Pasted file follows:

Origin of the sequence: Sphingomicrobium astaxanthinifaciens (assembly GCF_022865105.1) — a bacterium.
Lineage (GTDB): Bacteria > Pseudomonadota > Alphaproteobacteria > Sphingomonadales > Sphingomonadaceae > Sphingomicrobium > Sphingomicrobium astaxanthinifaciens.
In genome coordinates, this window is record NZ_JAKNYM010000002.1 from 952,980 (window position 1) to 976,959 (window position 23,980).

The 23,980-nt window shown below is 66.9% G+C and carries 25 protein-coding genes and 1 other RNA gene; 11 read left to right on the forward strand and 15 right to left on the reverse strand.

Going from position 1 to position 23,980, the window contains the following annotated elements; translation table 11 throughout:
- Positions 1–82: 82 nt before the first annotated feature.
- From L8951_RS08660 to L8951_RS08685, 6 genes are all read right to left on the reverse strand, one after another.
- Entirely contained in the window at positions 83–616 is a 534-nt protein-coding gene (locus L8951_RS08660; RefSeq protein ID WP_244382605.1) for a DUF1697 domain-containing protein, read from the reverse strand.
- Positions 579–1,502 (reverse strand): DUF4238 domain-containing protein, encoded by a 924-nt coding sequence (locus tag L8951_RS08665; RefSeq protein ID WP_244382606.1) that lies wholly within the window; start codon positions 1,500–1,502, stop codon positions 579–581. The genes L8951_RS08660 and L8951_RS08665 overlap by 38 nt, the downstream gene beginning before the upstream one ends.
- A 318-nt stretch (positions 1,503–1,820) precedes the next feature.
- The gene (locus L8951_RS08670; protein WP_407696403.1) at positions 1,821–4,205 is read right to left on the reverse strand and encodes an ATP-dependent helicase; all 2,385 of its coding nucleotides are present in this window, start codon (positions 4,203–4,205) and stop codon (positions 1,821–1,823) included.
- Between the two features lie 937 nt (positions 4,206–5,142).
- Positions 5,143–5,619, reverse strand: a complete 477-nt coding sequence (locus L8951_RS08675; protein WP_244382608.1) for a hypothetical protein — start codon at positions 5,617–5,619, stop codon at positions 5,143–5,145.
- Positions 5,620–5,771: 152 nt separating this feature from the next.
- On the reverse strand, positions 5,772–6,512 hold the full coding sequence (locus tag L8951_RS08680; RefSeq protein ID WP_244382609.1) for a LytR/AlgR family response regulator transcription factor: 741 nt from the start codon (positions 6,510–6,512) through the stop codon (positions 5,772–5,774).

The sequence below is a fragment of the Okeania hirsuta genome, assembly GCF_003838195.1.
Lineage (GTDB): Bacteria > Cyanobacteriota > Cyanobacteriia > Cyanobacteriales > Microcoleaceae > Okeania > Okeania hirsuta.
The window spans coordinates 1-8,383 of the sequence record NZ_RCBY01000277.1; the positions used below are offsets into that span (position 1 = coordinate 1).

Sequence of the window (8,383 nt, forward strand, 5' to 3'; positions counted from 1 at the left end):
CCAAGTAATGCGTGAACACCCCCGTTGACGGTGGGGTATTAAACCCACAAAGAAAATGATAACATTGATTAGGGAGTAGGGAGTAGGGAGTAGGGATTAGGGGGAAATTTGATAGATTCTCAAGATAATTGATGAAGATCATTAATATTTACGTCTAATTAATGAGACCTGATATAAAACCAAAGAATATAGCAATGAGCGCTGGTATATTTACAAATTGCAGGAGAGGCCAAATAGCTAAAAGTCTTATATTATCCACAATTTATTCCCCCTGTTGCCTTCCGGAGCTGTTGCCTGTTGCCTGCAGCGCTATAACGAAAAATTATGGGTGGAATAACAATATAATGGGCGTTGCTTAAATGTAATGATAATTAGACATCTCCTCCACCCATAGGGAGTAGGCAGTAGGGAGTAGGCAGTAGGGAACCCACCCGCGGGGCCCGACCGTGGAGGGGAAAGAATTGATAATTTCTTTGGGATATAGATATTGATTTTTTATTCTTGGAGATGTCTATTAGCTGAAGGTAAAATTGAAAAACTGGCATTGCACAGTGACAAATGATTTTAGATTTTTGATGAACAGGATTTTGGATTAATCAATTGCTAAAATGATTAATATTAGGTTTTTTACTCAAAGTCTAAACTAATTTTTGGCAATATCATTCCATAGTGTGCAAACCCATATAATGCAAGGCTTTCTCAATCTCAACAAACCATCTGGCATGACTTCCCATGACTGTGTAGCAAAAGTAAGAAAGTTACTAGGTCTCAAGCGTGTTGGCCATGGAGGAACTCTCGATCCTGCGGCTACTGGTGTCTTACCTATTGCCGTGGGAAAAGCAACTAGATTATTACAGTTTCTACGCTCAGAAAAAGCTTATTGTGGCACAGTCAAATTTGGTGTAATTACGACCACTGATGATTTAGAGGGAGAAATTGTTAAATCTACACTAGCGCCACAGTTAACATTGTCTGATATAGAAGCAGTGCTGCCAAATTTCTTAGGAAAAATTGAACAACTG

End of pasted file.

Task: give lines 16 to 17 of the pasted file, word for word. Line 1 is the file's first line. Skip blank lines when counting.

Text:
The sequence below is a fragment of the Okeania hirsuta genome, assembly GCF_003838195.1.
Lineage (GTDB): Bacteria > Cyanobacteriota > Cyanobacteriia > Cyanobacteriales > Microcoleaceae > Okeania > Okeania hirsuta.